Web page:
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Posted by on Jan 18, 2018 in Forthcoming Events |

Innovation Ecosystems, Upgrading, and Regional Development, June 6-7 (UNICAMP campus)


The geography of economic activity in the 21st century represents a key concern for businesses, policymakers, and academics alike (Asheim and Gertler, 2005; Cooke et al., 2011; Audretsch and Belitski, 2017; Audretsch et al., 2006). To thrive, places must be capable of consistently generating wealth, jobs, innovation and opportunities in an everchanging socioeconomic and technological environment (Katz and Wagner, 2014). Nonetheless, the world of innovation and entrepreneurship is not flat but rather spiky: innovative firms and entrepreneurs tend to agglomerate (Stam, 2009; Feldman, 2001). Moreover, evidence suggests that the impacts of entrepreneurial activity can be mainly felt at the regional level (Acs and Armington, 2004), placing entrepreneurial ecosystems as a key aspect of public policy (Borissenko and Boschma, 2016). This is particularly critical in the context of developing economies struggling to reach an innovation-driven path for their productive structure. Moreover, the geography of innovation in these nations is frequently skewed towards some mega cities and their metropolitan areas introducing significant diseconomies of agglomeration (Fischer et al, forthcoming).

The concept of the regional innovation ecosystem has in recent years drawn a lot of attention in the fields of technological change and innovation, entrepreneurship studies, economic geography and urban economics and has gained popularity with policy decision makers (Cooke et al., 2011; Boschma, 2005). Innovation and entrepreneurship are believed to be subject to increasing returns to scale as a function of agglomeration economies and the existence of a multidimensional socio-economic environment that fosters heterogeneous location of innovation. Moreover, knowledge intensive entrepreneurship (KIE) is highly dependent on local endowments in terms of knowledge, institutions, resources and demand (Malerba et al., 2015). Yet, innovation systems differ in terms of “entrepreneurial propensity”, i.e., the capacity to generate and exploit innovation-oriented opportunities. This is the underlying rationale of the concept of innovation ecosystems.

The fact that KIE is deeply embedded in local contexts (Radosevic and Yoruk, 2013) poses fundamental challenges for analysts and policymakers, as one-size-fits-all initiatives and analytical models can be deemed inappropriate for most locations. The economic mechanisms that shape evolutionary trends in entrepreneurship are not of a linear nature and they operate differently in distinct locations with varying historical backgrounds (Boschma and Martin, 2010).

In the context of developed economies, enabling conditions are strongly related to physical proximity, understood as an important feature of urban agglomerations, providing access to markets and, more importantly, to ideas. Densely populated areas provide a larger pool of individuals who can engage in innovation, entrepreneurship and creative endeavors (Glaeser, 2011; Feldman and Kogler, 2010; Stam, 2009). Large metropolitan areas are expected to have a disproportionately stronger activity of inventors than smaller cities (Florida et al., 2016; Li et al., 2016; Bettencourt et al., 2007). Emerging economies have tried to learn from these and have looked upon themselves to understand the specific contexts that will provide the socio-techno-economic ‘infrastructure’ to move in similar directions. There is, however, lesser direct evidence and shared understanding for developing/emerging economies (Glaeser, 2014; Fischer et al., forthcoming), especially those struggling to overcome the phenomena described by the terms “post-middle-income trap” and “catching-up” (Lee 2013; Lee, 2016; Lee and Malerba, 2017). Their efforts to address the multi-faceted challenge have attracted increasing attention to the role of technology upgrading in this process (Radosevic and Yuruk 2016). Researchers, policy makers, and practitioners struggle with a number of complex questions, many of which relate on local-global interfaces (World Bank, 2015; Fu et al., 2011; Pietrobelli and Staritz, 2017).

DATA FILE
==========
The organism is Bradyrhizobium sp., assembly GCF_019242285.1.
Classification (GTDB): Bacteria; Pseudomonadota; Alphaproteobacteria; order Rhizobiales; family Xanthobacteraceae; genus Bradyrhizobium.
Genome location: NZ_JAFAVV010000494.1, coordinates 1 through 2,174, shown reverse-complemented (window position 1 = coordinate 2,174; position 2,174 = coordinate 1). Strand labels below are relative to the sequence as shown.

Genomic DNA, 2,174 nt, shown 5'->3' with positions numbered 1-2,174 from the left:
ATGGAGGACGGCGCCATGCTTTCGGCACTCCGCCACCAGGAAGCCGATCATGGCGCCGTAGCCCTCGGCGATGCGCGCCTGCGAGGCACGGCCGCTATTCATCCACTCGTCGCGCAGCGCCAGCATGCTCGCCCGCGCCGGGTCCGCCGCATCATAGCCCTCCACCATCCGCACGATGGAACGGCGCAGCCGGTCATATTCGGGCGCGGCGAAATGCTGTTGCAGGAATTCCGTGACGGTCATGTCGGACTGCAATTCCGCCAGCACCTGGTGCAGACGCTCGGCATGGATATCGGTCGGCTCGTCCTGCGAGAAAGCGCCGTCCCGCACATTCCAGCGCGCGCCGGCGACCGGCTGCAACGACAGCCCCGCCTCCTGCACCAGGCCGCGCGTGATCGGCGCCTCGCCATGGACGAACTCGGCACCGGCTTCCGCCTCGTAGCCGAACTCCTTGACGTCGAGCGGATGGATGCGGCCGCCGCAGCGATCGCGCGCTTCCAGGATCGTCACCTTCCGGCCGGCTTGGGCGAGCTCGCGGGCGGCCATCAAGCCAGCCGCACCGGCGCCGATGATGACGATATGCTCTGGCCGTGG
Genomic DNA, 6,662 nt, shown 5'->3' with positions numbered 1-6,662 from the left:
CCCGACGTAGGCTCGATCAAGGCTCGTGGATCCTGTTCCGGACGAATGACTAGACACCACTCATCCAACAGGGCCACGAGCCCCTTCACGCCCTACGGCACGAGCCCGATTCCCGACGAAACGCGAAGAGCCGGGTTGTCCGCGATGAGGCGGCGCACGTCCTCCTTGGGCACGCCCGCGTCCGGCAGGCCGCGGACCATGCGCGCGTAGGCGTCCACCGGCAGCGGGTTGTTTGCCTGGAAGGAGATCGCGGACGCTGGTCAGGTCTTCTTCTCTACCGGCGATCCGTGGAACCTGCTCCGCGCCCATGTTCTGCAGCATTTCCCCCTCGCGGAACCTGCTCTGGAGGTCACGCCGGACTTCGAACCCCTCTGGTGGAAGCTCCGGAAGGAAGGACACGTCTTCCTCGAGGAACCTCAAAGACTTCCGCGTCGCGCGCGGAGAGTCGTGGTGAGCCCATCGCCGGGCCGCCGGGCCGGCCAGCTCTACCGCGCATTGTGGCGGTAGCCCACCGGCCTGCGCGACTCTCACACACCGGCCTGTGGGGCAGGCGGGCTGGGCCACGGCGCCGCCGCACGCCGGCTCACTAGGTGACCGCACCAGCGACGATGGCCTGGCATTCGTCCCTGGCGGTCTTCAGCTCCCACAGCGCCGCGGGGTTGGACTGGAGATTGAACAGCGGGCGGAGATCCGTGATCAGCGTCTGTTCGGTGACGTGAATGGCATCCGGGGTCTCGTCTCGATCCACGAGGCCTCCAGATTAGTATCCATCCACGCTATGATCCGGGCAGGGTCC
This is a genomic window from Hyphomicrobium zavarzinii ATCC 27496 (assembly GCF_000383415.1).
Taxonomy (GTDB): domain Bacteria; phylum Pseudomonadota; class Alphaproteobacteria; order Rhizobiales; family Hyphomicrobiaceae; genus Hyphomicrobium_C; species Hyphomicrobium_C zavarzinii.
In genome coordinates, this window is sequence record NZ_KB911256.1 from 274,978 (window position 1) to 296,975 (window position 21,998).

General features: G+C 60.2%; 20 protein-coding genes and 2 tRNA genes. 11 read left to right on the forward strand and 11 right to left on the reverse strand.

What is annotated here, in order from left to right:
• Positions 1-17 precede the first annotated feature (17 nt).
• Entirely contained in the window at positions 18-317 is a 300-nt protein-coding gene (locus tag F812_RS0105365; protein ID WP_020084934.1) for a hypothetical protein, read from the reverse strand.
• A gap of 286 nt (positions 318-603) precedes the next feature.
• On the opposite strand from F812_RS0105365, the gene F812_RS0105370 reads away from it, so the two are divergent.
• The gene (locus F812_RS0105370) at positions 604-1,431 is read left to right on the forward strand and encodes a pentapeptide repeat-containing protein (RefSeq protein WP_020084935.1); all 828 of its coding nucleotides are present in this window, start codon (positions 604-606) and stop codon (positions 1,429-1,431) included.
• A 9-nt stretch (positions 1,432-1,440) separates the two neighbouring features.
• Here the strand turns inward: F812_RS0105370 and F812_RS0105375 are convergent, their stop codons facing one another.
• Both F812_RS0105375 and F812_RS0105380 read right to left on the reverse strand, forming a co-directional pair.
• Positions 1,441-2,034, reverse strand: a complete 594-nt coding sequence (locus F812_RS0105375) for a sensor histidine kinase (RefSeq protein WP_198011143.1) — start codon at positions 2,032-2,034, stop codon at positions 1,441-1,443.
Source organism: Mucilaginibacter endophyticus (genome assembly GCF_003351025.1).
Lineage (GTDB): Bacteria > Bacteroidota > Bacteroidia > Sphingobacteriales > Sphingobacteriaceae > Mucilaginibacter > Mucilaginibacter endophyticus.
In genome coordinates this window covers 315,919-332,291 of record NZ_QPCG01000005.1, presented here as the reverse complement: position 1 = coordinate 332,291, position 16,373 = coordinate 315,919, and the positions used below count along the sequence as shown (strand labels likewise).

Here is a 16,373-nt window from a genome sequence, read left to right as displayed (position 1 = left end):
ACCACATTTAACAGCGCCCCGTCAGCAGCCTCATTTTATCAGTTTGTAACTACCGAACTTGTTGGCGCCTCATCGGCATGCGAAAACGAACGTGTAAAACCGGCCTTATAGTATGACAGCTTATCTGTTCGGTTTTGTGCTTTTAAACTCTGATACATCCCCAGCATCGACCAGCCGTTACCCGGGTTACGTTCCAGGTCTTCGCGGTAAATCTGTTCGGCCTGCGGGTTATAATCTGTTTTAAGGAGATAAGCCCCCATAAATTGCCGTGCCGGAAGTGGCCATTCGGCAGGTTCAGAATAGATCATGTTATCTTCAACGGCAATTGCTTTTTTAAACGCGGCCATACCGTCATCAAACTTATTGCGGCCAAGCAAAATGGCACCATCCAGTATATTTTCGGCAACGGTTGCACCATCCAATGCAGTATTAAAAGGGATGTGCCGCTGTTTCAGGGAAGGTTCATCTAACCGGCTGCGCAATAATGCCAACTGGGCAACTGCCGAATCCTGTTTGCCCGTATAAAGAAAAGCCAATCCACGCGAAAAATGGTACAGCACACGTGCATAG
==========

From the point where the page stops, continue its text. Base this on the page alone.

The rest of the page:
While several successes have already been reported in the literature, researchers, policy makers, and practitioners continue to struggle with a number of complex questions:

  • Research finds that local level interactions and economic structure is key for innovation and KIE: How can cities/regions in emerging economies develop an economic structure to attract and generate innovation and KIE?
  • Innovation and KIE are systemic phenomena and include many interactions between many local and global agents and are connected through feedback loops. What is the role of city-level initiatives in building an environment conducive to interactions between multiple agents aiming at achieving innovation-driven growth? What is the role of existing ventures in supporting the early stages of KIE? What is the relative importance of multinational agents in these matters?